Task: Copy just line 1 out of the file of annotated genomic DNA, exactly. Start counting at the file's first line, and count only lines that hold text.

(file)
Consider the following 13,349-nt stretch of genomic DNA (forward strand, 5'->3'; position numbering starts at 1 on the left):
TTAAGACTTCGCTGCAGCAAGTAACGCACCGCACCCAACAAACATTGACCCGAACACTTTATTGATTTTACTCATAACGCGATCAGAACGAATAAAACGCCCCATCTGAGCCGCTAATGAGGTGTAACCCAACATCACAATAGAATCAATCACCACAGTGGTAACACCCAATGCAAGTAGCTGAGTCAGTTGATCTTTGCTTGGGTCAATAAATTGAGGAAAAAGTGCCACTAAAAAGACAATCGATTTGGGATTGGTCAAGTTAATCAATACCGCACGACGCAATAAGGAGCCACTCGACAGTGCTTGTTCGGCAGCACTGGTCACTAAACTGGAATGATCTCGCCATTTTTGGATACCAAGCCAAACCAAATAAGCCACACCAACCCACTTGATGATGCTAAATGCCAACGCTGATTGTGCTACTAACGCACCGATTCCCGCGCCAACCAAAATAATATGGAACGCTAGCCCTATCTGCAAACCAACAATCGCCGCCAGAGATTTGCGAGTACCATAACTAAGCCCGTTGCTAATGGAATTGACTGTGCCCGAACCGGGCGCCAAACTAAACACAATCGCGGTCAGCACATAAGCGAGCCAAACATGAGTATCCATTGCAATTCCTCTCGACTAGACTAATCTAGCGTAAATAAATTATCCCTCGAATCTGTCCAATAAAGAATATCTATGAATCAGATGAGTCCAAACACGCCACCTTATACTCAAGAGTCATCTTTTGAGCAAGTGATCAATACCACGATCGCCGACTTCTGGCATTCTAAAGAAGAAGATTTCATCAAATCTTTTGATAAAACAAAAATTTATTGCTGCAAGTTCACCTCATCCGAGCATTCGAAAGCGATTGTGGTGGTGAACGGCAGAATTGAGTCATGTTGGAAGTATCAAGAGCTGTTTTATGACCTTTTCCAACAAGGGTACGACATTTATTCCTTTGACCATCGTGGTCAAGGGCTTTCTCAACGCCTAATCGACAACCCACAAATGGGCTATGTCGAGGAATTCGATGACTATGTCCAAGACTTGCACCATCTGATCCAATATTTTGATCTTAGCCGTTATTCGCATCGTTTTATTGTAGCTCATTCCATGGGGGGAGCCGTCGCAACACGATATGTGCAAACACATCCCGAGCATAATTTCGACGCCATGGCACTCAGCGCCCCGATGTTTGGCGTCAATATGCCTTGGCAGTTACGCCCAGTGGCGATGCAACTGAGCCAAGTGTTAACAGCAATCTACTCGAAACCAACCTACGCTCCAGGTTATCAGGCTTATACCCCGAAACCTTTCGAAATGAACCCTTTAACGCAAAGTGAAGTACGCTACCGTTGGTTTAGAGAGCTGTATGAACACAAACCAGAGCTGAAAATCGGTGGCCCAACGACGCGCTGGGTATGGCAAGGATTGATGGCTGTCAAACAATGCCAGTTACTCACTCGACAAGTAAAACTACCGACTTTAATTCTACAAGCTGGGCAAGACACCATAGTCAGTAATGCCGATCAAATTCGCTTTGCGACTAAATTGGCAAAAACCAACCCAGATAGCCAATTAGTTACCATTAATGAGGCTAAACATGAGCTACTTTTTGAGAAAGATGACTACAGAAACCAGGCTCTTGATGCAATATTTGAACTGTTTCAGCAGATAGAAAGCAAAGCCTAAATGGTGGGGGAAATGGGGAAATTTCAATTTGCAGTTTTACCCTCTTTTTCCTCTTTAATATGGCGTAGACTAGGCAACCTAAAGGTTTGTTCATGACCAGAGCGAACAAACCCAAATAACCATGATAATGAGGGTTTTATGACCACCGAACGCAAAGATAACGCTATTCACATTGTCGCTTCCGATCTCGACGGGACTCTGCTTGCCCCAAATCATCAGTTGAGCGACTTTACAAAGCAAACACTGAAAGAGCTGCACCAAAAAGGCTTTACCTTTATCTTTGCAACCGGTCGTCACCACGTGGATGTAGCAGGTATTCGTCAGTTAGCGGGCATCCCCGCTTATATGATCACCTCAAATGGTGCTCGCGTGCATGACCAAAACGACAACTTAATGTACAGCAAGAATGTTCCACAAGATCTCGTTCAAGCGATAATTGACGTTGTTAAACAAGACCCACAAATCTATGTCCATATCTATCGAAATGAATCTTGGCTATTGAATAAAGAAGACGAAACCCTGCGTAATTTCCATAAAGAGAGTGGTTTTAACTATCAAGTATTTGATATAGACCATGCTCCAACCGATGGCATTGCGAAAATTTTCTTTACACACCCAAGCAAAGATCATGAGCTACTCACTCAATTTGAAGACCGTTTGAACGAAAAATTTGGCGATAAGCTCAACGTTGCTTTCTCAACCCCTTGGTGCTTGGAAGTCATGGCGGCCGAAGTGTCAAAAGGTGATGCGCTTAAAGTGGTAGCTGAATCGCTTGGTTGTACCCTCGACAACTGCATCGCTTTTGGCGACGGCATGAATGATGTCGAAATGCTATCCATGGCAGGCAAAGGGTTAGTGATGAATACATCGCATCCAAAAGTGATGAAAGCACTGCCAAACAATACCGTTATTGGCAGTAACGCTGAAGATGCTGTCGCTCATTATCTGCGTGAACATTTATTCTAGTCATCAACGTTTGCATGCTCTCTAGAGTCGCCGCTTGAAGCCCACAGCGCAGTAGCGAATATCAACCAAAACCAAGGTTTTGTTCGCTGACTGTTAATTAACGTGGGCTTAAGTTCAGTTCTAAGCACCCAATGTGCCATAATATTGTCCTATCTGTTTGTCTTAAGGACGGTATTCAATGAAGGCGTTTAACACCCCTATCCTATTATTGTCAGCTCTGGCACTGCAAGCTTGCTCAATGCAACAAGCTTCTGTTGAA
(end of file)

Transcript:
Consider the following 13,349-nt stretch of genomic DNA (forward strand, 5'->3'; position numbering starts at 1 on the left):